In a surprising statement, Yemen's Interior Minister Ibrahim Ali Hidan said that the ministry has no information about Yemeni refugees stuck at the Belarusian-Polish border. The shocking statement from the minister came at a time when numerous media including, local and international media have been reporting migrants staying at a makeshift camp at the Belarusian-Polish border. According to a report by news agency Sputnik, the migrants are now heading to the inland of Belarus. "Yemeni authorities have no information about Yemeni refugees stuck at the Belarusian-Polish border," Ali Hidan told Sputnik. According to him, the ministry has no data about the Yemeni citizens heading towards Belarus. He said that the ministry would contact their citizens through the proper channel.
The minister also assured to take help of consulate to track the people left towards Belarus. "We have no data on how many Yemeni citizens are there. The Yemeni Foreign Ministry has not yet notified us about the presence of Yemeni citizens in Belarus. We will contact our friends in Belarus to find out about their number, or with our consulate to find out what situation they are in and whether they can return, but it is possible that some of them live outside Yemen," Hidan said. According to Yemen's Interior Minister, obtaining Belarusian tourist visas in Yemen is "impossible" but some citizens may go to other countries, including Turkey, Egypt or Jordan, and get visas via travel agencies there.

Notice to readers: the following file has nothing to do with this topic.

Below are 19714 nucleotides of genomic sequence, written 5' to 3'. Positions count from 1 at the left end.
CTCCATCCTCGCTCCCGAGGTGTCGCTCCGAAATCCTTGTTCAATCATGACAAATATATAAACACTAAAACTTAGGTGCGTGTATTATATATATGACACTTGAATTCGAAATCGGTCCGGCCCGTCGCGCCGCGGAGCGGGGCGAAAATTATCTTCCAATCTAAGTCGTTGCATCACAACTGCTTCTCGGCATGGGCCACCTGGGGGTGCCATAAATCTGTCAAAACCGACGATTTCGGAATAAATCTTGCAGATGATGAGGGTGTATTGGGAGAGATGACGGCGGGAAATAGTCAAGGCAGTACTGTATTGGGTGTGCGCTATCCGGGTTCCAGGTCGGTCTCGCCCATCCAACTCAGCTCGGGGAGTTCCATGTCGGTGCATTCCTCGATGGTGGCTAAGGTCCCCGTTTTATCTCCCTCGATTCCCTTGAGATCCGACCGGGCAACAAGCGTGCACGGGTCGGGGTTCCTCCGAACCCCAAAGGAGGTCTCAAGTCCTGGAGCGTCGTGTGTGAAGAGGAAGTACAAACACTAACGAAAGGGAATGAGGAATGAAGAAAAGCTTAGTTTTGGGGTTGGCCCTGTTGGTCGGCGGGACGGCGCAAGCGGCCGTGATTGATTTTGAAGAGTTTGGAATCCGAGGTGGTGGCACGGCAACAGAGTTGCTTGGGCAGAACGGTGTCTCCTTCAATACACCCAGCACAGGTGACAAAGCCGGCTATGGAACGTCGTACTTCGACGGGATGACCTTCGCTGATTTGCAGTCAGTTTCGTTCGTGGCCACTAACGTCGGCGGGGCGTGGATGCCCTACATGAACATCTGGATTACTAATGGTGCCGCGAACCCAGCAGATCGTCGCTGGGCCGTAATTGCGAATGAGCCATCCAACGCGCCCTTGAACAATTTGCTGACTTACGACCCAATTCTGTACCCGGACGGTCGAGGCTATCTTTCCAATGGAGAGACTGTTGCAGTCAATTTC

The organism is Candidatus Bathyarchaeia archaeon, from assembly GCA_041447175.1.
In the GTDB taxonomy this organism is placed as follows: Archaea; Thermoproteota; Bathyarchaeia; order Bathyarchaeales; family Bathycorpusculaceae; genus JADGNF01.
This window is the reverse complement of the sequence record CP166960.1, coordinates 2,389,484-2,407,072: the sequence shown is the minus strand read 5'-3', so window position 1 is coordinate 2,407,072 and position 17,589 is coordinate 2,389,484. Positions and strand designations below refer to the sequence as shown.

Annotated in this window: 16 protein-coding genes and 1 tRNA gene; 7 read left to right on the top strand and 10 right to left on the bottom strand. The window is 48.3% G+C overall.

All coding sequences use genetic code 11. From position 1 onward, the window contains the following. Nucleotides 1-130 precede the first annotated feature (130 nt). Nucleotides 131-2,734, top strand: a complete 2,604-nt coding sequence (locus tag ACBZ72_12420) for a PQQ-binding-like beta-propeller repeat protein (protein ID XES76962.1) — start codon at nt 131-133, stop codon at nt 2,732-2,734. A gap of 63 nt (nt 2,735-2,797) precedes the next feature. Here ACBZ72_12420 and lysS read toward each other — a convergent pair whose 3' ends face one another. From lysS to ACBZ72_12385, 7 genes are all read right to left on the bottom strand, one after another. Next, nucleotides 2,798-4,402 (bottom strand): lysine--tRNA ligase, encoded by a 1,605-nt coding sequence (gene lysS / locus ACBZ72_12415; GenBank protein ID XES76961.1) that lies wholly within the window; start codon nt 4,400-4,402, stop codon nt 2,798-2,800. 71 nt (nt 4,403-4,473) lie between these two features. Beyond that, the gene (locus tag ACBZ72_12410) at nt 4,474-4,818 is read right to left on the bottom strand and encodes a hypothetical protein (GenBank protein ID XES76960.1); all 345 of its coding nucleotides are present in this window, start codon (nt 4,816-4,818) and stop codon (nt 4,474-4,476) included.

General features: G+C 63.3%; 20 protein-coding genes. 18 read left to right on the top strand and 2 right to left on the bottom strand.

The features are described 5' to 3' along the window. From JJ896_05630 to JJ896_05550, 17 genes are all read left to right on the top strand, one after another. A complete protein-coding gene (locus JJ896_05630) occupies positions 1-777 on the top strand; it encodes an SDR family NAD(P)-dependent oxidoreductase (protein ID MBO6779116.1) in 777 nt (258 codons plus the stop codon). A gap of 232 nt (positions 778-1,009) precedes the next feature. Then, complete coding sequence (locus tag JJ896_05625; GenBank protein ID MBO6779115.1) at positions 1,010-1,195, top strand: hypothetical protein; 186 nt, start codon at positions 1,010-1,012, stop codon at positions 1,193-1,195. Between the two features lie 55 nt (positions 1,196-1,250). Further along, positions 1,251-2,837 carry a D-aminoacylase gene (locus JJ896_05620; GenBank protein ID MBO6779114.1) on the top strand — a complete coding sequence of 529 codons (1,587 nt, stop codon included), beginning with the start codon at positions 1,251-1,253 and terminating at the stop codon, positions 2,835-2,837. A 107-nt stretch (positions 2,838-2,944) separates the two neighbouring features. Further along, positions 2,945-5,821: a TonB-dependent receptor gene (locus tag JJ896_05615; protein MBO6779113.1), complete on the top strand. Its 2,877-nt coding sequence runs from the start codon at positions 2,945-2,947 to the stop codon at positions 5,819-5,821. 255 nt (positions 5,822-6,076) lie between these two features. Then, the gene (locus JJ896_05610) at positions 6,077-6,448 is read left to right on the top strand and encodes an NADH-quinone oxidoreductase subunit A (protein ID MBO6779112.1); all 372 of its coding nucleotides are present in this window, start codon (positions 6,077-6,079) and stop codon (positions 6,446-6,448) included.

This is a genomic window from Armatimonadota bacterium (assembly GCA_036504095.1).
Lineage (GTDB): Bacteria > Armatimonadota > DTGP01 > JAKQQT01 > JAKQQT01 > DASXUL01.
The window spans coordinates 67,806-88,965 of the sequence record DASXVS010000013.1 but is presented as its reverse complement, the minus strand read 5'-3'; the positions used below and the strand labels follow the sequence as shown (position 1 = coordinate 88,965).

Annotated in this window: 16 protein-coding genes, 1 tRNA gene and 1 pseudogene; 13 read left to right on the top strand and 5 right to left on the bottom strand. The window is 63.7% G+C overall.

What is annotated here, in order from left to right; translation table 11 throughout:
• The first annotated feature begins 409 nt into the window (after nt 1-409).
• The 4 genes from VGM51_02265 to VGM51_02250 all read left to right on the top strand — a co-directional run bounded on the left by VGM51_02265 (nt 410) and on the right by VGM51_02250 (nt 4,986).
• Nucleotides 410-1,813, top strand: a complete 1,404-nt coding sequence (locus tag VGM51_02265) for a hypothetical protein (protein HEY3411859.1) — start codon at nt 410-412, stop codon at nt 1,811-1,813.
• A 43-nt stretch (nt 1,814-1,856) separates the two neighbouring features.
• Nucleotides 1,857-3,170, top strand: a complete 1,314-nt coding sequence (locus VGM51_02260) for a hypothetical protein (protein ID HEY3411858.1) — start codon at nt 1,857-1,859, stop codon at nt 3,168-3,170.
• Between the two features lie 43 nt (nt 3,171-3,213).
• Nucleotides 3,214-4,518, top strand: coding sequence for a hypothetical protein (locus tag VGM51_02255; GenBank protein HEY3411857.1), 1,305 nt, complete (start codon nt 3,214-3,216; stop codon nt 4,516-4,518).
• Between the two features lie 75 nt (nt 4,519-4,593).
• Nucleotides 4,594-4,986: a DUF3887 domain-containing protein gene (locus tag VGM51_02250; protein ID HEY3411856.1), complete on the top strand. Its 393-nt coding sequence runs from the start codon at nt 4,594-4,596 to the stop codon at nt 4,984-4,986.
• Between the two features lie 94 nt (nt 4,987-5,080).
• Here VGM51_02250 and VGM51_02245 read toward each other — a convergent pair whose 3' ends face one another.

"The presence of Yemenis among illegal migrants in other countries is a new phenomenon and appeared after Houthis came to power and some European countries allowed Yemenis to obtain political asylum," noted Hidan.
It is worth mentioning Yemen remains the largest humanitarian crisis in the world. Civilians suffer from destroyed critical infrastructure, lack of fuel, lack of basic services, abusive local security forces, a weak state, and fragmented governance, resulting in a high influx of migration. Last week, the Yemeni Houthi militia fighting the government forces pulled 220 bodies of their fighters from three frontlines in Marib province. Notably, the Iran-backed Houthi militia launched in February a major offensive on Marib in an attempt to seize control of the oil-rich province, the last northern stronghold of the Saudi-backed Yemeni government.